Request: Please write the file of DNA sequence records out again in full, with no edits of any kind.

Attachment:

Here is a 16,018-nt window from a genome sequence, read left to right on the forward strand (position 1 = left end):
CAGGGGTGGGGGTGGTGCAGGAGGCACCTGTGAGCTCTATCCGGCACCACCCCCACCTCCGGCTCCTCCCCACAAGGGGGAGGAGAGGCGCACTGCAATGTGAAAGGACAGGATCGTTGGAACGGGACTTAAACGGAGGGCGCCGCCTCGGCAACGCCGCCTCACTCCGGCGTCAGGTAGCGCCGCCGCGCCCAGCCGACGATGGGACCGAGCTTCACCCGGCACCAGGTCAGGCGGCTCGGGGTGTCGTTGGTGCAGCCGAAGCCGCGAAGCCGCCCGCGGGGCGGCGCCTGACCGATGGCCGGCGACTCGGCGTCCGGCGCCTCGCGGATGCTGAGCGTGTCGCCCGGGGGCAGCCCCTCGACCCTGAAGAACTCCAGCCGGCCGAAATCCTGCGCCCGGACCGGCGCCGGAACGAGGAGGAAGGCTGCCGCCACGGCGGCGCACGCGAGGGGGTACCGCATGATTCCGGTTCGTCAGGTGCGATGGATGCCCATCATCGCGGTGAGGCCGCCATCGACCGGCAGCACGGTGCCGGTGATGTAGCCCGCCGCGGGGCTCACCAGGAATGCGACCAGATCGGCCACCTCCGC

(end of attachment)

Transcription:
Here is a 16,018-nt window from a genome sequence, read left to right on the forward strand (position 1 = left end):
CAGGGGTGGGGGTGGTGCAGGAGGCACCTGTGAGCTCTATCCGGCACCACCCCCACCTCCGGCTCCTCCCCACAAGGGGGAGGAGAGGCGCACTGCAATGTGAAAGGACAGGATCGTTGGAACGGGACTTAAACGGAGGGCGCCGCCTCGGCAACGCCGCCTCACTCCGGCGTCAGGTAGCGCCGCCGCGCCCAGCCGACGATGGGACCGAGCTTCACCCGGCACCAGGTCAGGCGGCTCGGGGTGTCGTTGGTGCAGCCGAAGCCGCGAAGCCGCCCGCGGGGCGGCGCCTGACCGATGGCCGGCGACTCGGCGTCCGGCGCCTCGCGGATGCTGAGCGTGTCGCCCGGGGGCAGCCCCTCGACCCTGAAGAACTCCAGCCGGCCGAAATCCTGCGCCCGGACCGGCGCCGGAACGAGGAGGAAGGCTGCCGCCACGGCGGCGCACGCGAGGGGGTACCGCATGATTCCGGTTCGTCAGGTGCGATGGATGCCCATCATCGCGGTGAGGCCGCCATCGACCGGCAGCACGGTGCCGGTGATGTAGCCCGCCGCGGGGCTCACCAGGAATGCGACCAGATCGGCCACCTCCGC